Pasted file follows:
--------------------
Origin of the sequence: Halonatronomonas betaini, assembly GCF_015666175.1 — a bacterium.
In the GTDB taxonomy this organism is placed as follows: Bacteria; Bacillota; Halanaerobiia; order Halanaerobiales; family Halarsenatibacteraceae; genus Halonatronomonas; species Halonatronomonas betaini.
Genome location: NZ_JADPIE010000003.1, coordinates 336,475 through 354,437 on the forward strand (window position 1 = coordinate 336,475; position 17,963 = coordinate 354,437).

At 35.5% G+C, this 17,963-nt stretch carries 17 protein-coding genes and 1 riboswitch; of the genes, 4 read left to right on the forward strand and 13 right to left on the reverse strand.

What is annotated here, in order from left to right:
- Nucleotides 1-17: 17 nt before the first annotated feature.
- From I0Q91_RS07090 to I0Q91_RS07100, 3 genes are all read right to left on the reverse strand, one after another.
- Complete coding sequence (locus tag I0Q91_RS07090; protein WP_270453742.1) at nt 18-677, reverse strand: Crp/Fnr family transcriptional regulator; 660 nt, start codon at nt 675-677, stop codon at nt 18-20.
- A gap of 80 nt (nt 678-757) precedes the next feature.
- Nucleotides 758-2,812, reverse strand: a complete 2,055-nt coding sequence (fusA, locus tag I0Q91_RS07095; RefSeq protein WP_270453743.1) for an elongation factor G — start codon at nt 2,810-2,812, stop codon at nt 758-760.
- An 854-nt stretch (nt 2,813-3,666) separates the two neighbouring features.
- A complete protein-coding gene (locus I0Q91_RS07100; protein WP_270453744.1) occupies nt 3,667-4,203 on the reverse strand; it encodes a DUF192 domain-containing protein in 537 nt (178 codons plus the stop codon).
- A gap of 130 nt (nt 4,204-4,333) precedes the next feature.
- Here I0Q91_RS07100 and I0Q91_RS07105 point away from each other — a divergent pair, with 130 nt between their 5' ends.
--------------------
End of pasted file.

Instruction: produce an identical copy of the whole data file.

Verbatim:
Origin of the sequence: Halonatronomonas betaini, assembly GCF_015666175.1 — a bacterium.
In the GTDB taxonomy this organism is placed as follows: Bacteria; Bacillota; Halanaerobiia; order Halanaerobiales; family Halarsenatibacteraceae; genus Halonatronomonas; species Halonatronomonas betaini.
Genome location: NZ_JADPIE010000003.1, coordinates 336,475 through 354,437 on the forward strand (window position 1 = coordinate 336,475; position 17,963 = coordinate 354,437).

At 35.5% G+C, this 17,963-nt stretch carries 17 protein-coding genes and 1 riboswitch; of the genes, 4 read left to right on the forward strand and 13 right to left on the reverse strand.

What is annotated here, in order from left to right:
- Nucleotides 1-17: 17 nt before the first annotated feature.
- From I0Q91_RS07090 to I0Q91_RS07100, 3 genes are all read right to left on the reverse strand, one after another.
- Complete coding sequence (locus tag I0Q91_RS07090; protein WP_270453742.1) at nt 18-677, reverse strand: Crp/Fnr family transcriptional regulator; 660 nt, start codon at nt 675-677, stop codon at nt 18-20.
- A gap of 80 nt (nt 678-757) precedes the next feature.
- Nucleotides 758-2,812, reverse strand: a complete 2,055-nt coding sequence (fusA, locus tag I0Q91_RS07095; RefSeq protein WP_270453743.1) for an elongation factor G — start codon at nt 2,810-2,812, stop codon at nt 758-760.
- An 854-nt stretch (nt 2,813-3,666) separates the two neighbouring features.
- A complete protein-coding gene (locus I0Q91_RS07100; protein WP_270453744.1) occupies nt 3,667-4,203 on the reverse strand; it encodes a DUF192 domain-containing protein in 537 nt (178 codons plus the stop codon).
- A gap of 130 nt (nt 4,204-4,333) precedes the next feature.
- Here I0Q91_RS07100 and I0Q91_RS07105 point away from each other — a divergent pair, with 130 nt between their 5' ends.